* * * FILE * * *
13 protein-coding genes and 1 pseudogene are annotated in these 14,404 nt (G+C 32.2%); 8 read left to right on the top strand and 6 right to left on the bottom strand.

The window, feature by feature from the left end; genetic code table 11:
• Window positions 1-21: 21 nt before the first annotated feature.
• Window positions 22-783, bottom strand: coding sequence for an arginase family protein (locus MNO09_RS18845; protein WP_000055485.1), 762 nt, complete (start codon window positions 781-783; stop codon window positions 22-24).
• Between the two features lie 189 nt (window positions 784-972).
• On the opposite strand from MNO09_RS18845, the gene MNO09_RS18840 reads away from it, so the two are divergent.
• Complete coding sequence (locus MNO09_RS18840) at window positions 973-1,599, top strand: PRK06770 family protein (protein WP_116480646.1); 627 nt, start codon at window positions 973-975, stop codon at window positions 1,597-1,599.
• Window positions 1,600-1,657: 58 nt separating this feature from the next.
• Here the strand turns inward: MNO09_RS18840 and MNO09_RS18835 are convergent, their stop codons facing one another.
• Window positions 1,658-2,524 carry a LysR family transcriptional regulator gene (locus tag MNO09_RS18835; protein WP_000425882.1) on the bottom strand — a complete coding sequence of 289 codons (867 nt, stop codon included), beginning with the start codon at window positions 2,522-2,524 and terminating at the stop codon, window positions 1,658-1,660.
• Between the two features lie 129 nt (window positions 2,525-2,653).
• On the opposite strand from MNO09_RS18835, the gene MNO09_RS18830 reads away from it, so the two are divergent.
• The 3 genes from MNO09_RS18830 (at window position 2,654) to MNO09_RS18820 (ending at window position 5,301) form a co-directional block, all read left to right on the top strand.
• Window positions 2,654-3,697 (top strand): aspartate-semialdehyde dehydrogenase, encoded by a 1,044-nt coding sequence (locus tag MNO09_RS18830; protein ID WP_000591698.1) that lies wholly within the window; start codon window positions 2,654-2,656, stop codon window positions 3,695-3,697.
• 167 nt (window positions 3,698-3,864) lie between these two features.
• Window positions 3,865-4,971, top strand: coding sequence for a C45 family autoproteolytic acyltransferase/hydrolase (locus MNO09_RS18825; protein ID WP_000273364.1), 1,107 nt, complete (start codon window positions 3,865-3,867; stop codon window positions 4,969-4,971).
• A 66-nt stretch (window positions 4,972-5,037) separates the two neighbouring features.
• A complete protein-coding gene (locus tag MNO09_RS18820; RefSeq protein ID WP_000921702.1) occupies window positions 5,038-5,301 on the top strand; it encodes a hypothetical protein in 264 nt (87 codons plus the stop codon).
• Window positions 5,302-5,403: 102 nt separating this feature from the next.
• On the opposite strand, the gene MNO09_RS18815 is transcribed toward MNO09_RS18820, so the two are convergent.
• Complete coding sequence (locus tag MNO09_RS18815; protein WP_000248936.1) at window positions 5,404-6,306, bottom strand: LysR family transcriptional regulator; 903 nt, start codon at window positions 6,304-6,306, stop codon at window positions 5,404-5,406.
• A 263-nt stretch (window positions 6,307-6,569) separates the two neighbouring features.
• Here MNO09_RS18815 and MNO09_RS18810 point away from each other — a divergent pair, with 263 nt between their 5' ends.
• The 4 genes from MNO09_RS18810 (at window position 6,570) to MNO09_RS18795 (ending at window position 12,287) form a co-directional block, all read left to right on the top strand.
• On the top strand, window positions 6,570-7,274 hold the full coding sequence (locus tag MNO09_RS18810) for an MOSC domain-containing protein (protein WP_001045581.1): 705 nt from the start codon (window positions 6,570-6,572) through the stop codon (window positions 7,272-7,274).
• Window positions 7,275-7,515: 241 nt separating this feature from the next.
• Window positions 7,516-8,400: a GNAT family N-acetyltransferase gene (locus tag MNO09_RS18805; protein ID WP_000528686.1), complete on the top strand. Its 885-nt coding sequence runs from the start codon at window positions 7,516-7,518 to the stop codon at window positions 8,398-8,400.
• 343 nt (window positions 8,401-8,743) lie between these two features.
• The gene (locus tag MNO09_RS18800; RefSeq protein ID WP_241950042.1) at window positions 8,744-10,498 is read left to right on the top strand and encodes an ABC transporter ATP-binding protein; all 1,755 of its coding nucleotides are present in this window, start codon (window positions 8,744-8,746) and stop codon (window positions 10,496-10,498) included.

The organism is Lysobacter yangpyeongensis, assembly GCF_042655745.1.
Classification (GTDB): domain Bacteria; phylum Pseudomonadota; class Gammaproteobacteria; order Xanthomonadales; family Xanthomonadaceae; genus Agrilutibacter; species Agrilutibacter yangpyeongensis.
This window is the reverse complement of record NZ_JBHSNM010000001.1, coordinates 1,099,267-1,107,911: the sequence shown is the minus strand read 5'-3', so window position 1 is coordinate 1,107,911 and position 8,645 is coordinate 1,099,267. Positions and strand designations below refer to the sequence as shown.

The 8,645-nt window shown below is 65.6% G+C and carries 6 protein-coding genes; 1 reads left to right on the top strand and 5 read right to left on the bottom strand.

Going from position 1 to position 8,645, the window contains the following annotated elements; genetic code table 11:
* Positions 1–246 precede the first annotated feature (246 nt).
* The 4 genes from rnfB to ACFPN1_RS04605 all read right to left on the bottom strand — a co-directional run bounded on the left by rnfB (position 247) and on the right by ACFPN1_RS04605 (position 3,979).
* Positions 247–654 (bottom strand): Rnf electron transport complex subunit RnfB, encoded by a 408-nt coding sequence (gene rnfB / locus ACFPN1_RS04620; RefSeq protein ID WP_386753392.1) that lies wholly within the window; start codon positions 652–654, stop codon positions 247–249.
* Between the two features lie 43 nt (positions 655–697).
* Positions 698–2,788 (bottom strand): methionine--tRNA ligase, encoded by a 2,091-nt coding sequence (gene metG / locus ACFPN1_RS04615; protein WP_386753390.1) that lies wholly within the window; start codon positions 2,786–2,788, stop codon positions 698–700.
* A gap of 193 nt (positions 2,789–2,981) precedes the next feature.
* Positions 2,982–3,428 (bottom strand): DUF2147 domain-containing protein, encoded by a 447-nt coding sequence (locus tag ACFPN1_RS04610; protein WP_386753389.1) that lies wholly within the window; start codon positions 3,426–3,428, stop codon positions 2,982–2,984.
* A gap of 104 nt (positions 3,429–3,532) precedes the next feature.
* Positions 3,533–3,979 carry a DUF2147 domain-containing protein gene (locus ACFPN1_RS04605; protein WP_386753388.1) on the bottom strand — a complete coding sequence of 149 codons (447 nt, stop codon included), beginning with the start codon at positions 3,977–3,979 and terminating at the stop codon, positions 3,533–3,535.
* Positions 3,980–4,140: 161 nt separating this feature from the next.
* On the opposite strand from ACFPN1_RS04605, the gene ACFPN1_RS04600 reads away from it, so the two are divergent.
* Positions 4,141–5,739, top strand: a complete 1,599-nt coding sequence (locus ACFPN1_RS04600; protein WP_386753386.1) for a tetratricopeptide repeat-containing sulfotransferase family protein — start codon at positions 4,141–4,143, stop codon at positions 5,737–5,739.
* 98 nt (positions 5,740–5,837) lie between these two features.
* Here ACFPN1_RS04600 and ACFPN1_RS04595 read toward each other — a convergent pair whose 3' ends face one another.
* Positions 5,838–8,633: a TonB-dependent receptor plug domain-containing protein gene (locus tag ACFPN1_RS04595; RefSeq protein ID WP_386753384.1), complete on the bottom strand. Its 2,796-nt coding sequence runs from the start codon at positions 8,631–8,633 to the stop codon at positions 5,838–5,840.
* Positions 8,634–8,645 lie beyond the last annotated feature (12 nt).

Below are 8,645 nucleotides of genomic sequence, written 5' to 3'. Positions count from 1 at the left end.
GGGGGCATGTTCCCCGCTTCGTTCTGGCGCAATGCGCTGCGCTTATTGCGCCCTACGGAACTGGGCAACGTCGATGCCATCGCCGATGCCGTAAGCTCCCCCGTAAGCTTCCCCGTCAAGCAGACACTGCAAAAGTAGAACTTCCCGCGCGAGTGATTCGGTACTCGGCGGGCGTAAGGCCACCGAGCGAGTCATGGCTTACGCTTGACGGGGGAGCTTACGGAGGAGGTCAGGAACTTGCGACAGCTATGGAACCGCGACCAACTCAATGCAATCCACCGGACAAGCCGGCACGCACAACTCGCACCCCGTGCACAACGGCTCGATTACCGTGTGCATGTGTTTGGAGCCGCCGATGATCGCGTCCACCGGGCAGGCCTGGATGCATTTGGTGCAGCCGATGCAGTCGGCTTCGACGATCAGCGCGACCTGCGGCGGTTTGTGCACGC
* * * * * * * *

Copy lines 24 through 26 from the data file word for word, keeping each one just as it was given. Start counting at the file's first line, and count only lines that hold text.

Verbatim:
• The 4 genes from MNO09_RS18810 (at window position 6,570) to MNO09_RS18795 (ending at window position 12,287) form a co-directional block, all read left to right on the top strand.
• On the top strand, window positions 6,570-7,274 hold the full coding sequence (locus tag MNO09_RS18810) for an MOSC domain-containing protein (protein WP_001045581.1): 705 nt from the start codon (window positions 6,570-6,572) through the stop codon (window positions 7,272-7,274).
• Window positions 7,275-7,515: 241 nt separating this feature from the next.